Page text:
CONSERT's first live performance: An interview with Wlodek Kofman
From the beautiful setting of the Grenoble mountains, the Director of the Laboratoire de Planetologie de Grenoble, Dr Wlodek Kofman, heads up the team responsible for CONSERT, an experiment on board the Rosetta spacecraft.
Dr Wlodek Kofman
Principal Investigator, CONSERT, Rosetta mission
Born: 14 January 1945, in Leningrad (now St Petersburg), Russia
After studying electronics at Warsaw Technical University, and mathematics at the University of Warsaw, Poland, Wlodek prepared his PhD thesis at the University of Grenoble, France, specialising in signal processing, followed by a These d’Etat in geophysics studying the Earth and, subsequently, other planets.
As well as spending the last 10 years on CONSERT, he has also contributed the radar experiment on Mars Express. In honour of his contribution to the Rosetta mission, Wlodek has had an asteroid named after him: Asteroid 13368 is now 'Wlodekofman'.
He is married with two grown-up children and lives in Grenoble. Although he says he does not ski as often as he used to, he likes to walk in the mountains at weekends, and enjoys reading and listening to music.
ESA: What is CONSERT?
Wlodek Kofman: CONSERT stands for Comet Nucleus Sounding Experiment by Radio Transmission, which means that, using technology placed on both the lander and the orbiter, CONSERT will be sending radio waves through the comet’s nucleus in order to find out more about what is inside it.
ESA: How are you feeling now that the launch of Rosetta is finally approaching?
Wlodek Kofman: I am anxiously waiting for the launch, and, of course, we are hoping that everything will go smoothly. But, more than that, I am looking forward to having good results once we arrive at the comet.
ESA: The journey to the comet will take over 10 years, what is it like to be involved in such a long mission?
Wlodek Kofman: It means that we have to prepare for the very long term. One of the most difficult problems we face is trying to maintain the level of knowledge amongst the team for that amount of time.
It means that we have to make sure that we have young people in our team. Of course, I hope to still be working on the project when Rosetta arrives at the comet, but you have to prepare for every eventuality!
To maintain the experience of the team, we will continue to carry out similar experiments on mountains and glaciers here on Earth, and we also hope to place them on other space missions. We simply cannot stop these activities.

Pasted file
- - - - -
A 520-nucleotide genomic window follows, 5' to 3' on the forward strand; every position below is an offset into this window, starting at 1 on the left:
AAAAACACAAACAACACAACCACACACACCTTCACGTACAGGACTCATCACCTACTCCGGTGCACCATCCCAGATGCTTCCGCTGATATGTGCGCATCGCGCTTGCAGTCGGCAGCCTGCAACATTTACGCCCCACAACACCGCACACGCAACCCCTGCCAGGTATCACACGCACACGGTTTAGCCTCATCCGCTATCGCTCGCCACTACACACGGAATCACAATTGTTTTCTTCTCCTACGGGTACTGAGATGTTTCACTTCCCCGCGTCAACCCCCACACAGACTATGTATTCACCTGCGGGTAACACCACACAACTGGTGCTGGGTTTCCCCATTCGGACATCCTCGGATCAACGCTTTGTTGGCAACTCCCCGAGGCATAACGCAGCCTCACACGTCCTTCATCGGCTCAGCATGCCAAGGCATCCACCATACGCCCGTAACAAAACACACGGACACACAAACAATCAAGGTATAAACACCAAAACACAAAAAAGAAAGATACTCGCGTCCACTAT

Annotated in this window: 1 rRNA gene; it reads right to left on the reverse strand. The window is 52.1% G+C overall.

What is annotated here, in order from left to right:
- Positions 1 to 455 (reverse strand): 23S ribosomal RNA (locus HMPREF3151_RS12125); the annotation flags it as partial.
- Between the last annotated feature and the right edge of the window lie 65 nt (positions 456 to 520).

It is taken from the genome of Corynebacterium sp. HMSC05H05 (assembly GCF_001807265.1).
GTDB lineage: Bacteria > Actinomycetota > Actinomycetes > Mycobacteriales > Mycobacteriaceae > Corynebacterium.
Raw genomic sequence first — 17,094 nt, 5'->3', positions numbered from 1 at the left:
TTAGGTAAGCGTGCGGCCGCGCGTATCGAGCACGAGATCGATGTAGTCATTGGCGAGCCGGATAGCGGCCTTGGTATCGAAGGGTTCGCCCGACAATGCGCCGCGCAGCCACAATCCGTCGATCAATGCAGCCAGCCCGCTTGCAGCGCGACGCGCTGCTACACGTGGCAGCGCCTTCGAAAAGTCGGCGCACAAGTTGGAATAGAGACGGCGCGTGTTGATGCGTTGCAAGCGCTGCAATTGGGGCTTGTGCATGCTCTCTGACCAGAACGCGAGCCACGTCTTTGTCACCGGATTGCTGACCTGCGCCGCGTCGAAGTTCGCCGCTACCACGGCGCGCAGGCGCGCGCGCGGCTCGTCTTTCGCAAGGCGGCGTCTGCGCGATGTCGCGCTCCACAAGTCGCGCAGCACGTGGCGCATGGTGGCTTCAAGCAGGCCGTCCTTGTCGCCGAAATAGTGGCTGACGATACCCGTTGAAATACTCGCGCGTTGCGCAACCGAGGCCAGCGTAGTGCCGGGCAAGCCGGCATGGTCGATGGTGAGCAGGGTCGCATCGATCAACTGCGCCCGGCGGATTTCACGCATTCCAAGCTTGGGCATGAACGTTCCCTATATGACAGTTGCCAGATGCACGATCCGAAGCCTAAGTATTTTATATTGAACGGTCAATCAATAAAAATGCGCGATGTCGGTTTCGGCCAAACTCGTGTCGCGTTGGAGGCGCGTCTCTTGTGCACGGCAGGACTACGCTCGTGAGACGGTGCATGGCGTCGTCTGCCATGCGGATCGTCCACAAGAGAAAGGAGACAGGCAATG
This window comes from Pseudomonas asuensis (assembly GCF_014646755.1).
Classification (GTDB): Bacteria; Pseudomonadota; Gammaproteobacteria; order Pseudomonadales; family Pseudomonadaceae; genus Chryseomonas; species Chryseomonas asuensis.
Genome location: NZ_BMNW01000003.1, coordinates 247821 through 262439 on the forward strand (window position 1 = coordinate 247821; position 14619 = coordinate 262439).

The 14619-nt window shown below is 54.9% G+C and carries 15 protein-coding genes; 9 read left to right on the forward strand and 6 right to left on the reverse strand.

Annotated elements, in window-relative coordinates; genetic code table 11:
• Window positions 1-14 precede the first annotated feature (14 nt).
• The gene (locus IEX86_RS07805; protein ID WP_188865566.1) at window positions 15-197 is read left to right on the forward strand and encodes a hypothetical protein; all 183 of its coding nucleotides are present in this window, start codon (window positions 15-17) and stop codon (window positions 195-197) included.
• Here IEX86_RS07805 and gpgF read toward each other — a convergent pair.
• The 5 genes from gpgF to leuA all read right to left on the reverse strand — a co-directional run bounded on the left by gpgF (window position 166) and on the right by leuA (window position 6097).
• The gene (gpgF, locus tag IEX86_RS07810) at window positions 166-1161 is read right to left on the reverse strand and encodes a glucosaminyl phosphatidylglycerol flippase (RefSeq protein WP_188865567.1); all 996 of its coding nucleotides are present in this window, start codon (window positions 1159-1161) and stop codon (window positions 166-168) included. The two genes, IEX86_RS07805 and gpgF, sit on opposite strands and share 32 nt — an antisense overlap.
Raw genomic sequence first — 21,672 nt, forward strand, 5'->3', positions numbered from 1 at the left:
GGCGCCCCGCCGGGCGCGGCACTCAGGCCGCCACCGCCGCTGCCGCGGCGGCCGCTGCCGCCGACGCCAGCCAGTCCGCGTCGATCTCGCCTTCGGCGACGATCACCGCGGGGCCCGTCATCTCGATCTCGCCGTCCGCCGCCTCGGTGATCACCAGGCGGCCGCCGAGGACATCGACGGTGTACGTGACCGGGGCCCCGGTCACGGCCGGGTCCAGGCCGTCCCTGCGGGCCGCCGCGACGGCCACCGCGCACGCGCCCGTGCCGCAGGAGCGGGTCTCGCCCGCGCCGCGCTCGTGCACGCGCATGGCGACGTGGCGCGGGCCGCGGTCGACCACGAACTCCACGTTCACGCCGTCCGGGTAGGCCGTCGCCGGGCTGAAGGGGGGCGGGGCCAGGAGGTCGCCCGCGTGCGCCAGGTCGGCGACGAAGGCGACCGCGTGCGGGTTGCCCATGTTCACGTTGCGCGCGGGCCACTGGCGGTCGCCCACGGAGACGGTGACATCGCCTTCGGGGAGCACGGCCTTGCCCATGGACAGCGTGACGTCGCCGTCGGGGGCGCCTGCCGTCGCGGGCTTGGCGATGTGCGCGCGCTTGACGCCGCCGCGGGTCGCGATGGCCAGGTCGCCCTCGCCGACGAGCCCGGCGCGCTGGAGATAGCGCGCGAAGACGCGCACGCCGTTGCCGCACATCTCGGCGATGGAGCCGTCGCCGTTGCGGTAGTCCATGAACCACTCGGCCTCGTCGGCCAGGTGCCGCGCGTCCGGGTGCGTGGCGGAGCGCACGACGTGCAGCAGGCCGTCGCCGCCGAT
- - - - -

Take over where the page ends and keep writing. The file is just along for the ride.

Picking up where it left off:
ESA: What are your hopes for your experiment, and why is it important?
Wlodek Kofman: CONSERT is important because it is completely new – it has never been done before. Our major objective is to characterise the inside of the comet, and our experiment is the only one that is able to image the interior.
I first had the idea to use ‘tomography’ to explore a comet 10 years ago. Tomography is widely used in medicine when, for instance, X-rays are used to create scans of various parts of the body.
In a similar way, CONSERT will be sending radio waves through the comet nucleus, and we will be looking at how they are delayed as they travel through. These delays allow us to confirm its internal structure.
To measure this, we have had to put instruments on both the lander and the orbiter. Then, when the orbiter is on the opposite side of the comet to the lander, they can send signals to each other through the comet, and monitor the delays.
Having almost identical experiments on both the lander and the orbiter has brought its own challenges. For one thing, it has meant that I have had to attend double the amount of meetings! But also, the way that the two experiments connect with the comet are slightly different, so it has been a lot of work!
ESA: What do you find most fascinating about comets?
Wlodek Kofman: We simply don’t know what the interior of a comet is like. It could be a single block of the dirty porous ice or composed of small blocks, with layered structures or with an inhomogenous structure. It is finding out exactly what is inside that fascinates me.
ESA: When did you first become interested in space?
Wlodek Kofman: I was interested in the Solar System when I was young. But I think this interest grew when the first Sputnik was launched by Russia. I was living in Poland at the time, so there was a huge amount of publicity around it. This was the first time that I imagined that I could work in this field.
ESA: What advice would you give to someone wanting to enter the space field?
Wlodek Kofman: I firmly believe that an interest in space is not enough. To work in this field, you have to do the science, and this means that you simply have to work harder than other people. On top of this, you have to be passionate about your subject, as formulating experiments can take a long time. Often, you have no chance of receiving results for 10-15 years. However, I hope that things will speed up in the future!